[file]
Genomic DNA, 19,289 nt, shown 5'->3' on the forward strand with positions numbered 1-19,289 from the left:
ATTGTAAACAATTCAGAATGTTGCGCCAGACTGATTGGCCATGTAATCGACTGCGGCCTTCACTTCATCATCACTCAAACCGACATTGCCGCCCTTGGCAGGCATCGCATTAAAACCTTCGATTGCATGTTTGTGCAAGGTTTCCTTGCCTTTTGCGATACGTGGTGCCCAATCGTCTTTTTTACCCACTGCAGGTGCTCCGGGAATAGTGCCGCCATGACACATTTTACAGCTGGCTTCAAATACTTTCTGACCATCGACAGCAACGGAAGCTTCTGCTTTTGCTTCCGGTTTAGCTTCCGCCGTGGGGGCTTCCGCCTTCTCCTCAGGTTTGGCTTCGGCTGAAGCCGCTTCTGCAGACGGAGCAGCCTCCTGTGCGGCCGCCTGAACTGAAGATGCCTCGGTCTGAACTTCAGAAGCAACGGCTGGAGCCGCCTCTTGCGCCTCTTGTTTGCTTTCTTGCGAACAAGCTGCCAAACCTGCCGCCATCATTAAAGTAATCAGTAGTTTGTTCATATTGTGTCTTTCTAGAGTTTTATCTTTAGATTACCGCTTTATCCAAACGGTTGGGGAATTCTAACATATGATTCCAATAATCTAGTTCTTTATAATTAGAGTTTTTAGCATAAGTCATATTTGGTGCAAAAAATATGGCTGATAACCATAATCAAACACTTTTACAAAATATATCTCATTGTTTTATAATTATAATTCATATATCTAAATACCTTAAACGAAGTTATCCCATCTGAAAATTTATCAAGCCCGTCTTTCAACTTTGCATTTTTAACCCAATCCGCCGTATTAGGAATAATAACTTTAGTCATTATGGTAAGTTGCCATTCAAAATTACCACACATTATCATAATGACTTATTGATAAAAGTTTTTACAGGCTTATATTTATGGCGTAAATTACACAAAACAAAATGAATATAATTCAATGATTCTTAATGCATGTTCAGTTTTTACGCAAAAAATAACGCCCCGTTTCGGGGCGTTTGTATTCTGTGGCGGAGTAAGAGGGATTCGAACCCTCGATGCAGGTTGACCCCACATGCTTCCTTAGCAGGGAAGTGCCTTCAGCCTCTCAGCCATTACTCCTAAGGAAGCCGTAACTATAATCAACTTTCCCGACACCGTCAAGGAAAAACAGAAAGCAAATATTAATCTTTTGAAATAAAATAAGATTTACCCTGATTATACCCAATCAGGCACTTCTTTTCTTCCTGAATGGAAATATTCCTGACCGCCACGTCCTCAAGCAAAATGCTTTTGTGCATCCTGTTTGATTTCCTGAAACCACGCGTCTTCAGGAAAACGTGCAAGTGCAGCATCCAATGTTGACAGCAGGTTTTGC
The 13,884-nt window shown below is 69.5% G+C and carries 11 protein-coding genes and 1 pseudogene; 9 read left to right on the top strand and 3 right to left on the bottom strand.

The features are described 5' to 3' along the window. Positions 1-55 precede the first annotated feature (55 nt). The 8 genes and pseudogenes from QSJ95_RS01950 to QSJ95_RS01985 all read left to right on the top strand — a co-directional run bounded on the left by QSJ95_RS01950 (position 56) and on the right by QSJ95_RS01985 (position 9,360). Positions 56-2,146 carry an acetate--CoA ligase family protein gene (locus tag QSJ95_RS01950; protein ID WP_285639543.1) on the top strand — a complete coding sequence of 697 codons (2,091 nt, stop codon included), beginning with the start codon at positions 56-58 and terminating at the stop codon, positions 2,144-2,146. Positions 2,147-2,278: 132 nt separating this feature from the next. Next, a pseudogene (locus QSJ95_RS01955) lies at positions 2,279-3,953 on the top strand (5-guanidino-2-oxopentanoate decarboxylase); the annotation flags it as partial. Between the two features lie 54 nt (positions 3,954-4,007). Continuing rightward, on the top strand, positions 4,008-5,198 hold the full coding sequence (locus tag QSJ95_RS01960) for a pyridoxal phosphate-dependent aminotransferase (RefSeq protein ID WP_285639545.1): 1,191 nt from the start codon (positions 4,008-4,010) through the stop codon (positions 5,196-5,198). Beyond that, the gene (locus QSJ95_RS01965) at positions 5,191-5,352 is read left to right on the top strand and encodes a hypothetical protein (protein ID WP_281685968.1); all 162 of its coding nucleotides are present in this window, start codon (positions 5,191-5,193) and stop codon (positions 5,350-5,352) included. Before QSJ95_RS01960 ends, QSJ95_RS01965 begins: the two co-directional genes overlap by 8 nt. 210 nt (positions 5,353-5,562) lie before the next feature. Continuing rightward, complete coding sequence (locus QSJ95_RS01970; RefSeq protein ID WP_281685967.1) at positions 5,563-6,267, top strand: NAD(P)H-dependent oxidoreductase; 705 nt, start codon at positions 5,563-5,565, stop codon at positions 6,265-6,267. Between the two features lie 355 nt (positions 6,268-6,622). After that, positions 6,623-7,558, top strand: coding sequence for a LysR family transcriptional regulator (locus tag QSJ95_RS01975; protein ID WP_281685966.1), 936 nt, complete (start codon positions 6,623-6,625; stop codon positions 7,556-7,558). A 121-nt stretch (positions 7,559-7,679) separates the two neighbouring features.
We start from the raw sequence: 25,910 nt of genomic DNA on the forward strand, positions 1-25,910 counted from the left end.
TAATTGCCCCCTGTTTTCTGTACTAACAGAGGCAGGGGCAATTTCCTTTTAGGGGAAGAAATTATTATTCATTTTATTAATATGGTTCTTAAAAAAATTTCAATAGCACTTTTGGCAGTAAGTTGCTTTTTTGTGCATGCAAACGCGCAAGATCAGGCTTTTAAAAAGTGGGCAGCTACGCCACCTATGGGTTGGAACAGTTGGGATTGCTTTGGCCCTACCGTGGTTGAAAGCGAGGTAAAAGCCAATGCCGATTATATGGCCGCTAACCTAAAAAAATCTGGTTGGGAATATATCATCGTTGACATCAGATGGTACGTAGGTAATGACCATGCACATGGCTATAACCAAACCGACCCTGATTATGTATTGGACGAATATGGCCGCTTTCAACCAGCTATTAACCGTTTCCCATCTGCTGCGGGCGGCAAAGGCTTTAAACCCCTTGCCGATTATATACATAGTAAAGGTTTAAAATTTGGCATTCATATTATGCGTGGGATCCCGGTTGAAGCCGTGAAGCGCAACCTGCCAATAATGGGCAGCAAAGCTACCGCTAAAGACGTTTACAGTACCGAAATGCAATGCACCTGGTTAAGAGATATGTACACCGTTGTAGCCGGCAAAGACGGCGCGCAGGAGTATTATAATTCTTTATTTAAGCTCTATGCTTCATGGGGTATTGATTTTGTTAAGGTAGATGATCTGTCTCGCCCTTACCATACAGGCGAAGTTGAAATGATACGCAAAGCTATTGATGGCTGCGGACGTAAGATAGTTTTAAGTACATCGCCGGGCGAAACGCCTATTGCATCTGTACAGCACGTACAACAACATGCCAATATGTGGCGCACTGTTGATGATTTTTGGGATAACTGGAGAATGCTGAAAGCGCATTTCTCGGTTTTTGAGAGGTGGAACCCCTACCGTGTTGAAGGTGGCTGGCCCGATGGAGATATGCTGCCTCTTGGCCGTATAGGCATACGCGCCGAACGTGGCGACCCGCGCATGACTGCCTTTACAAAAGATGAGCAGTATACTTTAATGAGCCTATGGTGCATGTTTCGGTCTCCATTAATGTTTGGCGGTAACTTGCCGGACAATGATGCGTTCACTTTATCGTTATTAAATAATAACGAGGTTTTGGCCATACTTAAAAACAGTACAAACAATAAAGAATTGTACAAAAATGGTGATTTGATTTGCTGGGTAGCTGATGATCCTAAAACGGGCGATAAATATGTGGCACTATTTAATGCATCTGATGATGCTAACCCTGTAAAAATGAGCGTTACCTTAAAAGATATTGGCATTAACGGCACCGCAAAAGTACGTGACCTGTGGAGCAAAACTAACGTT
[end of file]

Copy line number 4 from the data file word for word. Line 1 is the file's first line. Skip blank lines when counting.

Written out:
The features are described 5' to 3' along the window. Positions 1-55 precede the first annotated feature (55 nt). The 8 genes and pseudogenes from QSJ95_RS01950 to QSJ95_RS01985 all read left to right on the top strand — a co-directional run bounded on the left by QSJ95_RS01950 (position 56) and on the right by QSJ95_RS01985 (position 9,360). Positions 56-2,146 carry an acetate--CoA ligase family protein gene (locus tag QSJ95_RS01950; protein ID WP_285639543.1) on the top strand — a complete coding sequence of 697 codons (2,091 nt, stop codon included), beginning with the start codon at positions 56-58 and terminating at the stop codon, positions 2,144-2,146. Positions 2,147-2,278: 132 nt separating this feature from the next. Next, a pseudogene (locus QSJ95_RS01955) lies at positions 2,279-3,953 on the top strand (5-guanidino-2-oxopentanoate decarboxylase); the annotation flags it as partial. Between the two features lie 54 nt (positions 3,954-4,007). Continuing rightward, on the top strand, positions 4,008-5,198 hold the full coding sequence (locus tag QSJ95_RS01960) for a pyridoxal phosphate-dependent aminotransferase (RefSeq protein ID WP_285639545.1): 1,191 nt from the start codon (positions 4,008-4,010) through the stop codon (positions 5,196-5,198). Beyond that, the gene (locus QSJ95_RS01965) at positions 5,191-5,352 is read left to right on the top strand and encodes a hypothetical protein (protein ID WP_281685968.1); all 162 of its coding nucleotides are present in this window, start codon (positions 5,191-5,193) and stop codon (positions 5,350-5,352) included. Before QSJ95_RS01960 ends, QSJ95_RS01965 begins: the two co-directional genes overlap by 8 nt. 210 nt (positions 5,353-5,562) lie before the next feature. Continuing rightward, complete coding sequence (locus QSJ95_RS01970; RefSeq protein ID WP_281685967.1) at positions 5,563-6,267, top strand: NAD(P)H-dependent oxidoreductase; 705 nt, start codon at positions 5,563-5,565, stop codon at positions 6,265-6,267. Between the two features lie 355 nt (positions 6,268-6,622). After that, positions 6,623-7,558, top strand: coding sequence for a LysR family transcriptional regulator (locus tag QSJ95_RS01975; protein ID WP_281685966.1), 936 nt, complete (start codon positions 6,623-6,625; stop codon positions 7,556-7,558). A 121-nt stretch (positions 7,559-7,679) separates the two neighbouring features.